James Scanlon was about to have a night out with friends at a nightclub in Cardiff when he suddenly fell to the ground and stopped breathing. While he was close to death with his skin turning blue, revellers surrounding him used their phones to take video footage of his cardiac arrest, instead of calling for help.

Fortunately, Scanlon’s friends called for an ambulance, and while there was no defibrillator on board, a paramedic performed lifesaving CPR on him. The young father-of-one was clinically dead for 20 minutes before a second ambulance arrived with a defibrillator.

Today’s video generation

James told Wales Online that the second paramedic gave him two shocks with the defibrillator and got his heart beating again. However, he was still in critical condition and fighting for his life.

Scanlon, who hails from Llandaff, said he was at the Revolution nightclub close to Cardiff Castle with his friends. When they told him partygoers from the club took video and photos of him on their phones instead of offering help, he was shocked. He said he guesses this is the generation we now live in, which is sad - when people see something odd going on, they pick up their phones to capture it for social media.

He said there was even a video on Facebook for a while, which was quickly taken down.

Threat of brain damage from cardiac arrest

The ambulance took James to the University Hospital of Wales, where doctors told his family it was likely brain damage had occurred. Once he was stabilised, Scanlon was placed in an induced coma for 72 hours.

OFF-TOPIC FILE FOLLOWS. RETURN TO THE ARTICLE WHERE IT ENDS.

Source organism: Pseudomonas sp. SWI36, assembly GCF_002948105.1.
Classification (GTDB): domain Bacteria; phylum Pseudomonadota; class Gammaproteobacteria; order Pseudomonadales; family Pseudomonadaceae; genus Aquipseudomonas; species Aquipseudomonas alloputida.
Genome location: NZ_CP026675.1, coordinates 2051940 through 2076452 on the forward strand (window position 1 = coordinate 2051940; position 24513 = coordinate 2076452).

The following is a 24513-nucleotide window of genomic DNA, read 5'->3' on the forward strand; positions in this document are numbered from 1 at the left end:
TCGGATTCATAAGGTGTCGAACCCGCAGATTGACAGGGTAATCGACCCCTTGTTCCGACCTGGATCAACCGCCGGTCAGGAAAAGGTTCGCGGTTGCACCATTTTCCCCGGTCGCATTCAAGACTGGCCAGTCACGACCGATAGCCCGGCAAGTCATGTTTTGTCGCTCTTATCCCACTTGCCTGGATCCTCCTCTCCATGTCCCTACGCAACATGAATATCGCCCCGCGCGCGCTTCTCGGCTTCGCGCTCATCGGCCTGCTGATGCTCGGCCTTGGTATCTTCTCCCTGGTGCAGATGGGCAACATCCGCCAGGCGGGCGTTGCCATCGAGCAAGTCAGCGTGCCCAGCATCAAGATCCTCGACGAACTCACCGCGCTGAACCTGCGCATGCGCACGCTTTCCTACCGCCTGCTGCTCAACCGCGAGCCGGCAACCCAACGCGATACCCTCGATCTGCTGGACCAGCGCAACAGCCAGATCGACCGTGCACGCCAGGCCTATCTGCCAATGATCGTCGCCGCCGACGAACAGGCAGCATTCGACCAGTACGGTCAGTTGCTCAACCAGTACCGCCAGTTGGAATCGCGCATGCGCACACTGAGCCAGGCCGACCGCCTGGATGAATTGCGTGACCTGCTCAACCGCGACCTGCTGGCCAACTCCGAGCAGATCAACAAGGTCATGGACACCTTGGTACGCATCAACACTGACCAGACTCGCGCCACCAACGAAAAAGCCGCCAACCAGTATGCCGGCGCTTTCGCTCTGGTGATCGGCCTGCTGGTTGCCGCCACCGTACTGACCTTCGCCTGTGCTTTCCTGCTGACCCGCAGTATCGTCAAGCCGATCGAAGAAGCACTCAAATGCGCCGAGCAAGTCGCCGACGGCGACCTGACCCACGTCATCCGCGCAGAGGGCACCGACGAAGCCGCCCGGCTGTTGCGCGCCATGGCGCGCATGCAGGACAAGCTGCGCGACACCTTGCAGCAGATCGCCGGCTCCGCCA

He then received therapeutic hypothermia treatment in order to bring down his body temperature.

When James woke up in the cardiac ward, he wondered what had happened to him, assuming that he had been beaten up. He had no memory of what had happened seven days before the incident occurred. Scanlon admits he is lucky to be alive, as he quoted statistics that said only one in 10 people are likely to survive such a cardiac arrest outside of a hospital.

As reported by the Daily Record, James has now been diagnosed with Brugada syndrome, which is a very rare, hereditary condition where electrical signals are affected as they pass through the heart, causing it to beat too fast. Doctors have now given Scanlon a personal defibrillator in his chest, which can be used to shock his heart if the same thing should happen again.

Still here to care for his daughter

James believes he survived the incident to be there for his daughter, three-year-old Erin, and says that is his main goal in life.

He said how awful it would be for his daughter to be without her father, going on to say she is “absolutely amazing.” He went on to add that it was lucky he was out with friends, as many with Brugada syndrome tend to die in their sleep.